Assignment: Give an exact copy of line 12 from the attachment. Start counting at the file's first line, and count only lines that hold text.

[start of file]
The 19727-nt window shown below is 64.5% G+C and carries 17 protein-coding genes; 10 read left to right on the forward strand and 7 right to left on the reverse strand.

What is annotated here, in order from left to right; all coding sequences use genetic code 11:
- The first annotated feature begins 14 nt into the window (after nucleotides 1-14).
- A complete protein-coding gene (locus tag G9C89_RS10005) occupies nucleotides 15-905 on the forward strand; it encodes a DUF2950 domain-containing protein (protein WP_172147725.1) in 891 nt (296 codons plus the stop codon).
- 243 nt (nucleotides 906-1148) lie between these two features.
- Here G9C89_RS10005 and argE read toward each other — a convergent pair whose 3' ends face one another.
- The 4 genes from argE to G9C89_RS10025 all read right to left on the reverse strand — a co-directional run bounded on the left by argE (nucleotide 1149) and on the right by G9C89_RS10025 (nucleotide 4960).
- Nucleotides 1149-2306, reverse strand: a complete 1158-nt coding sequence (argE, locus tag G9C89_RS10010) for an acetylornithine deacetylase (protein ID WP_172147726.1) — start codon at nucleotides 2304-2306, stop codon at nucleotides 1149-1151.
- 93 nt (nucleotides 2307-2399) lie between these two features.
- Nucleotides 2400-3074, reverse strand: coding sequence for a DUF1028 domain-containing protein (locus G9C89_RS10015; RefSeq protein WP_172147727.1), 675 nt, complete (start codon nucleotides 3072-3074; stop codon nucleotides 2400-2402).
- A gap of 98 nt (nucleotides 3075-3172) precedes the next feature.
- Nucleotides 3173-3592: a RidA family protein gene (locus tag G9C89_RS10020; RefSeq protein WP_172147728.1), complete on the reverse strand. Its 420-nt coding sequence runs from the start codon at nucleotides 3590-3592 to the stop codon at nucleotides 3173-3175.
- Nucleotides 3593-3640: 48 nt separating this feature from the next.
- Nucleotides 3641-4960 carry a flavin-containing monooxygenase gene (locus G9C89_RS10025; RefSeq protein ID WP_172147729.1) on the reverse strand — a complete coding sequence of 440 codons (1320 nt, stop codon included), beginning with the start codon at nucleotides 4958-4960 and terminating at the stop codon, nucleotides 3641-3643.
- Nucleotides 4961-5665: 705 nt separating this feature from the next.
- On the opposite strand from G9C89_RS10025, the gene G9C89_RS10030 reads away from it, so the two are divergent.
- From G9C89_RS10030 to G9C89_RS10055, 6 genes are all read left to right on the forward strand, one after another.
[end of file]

- Nucleotides 3173-3592: a RidA family protein gene (locus tag G9C89_RS10020; RefSeq protein WP_172147728.1), complete on the reverse strand. Its 420-nt coding sequence runs from the start codon at nucleotides 3590-3592 to the stop codon at nucleotides 3173-3175.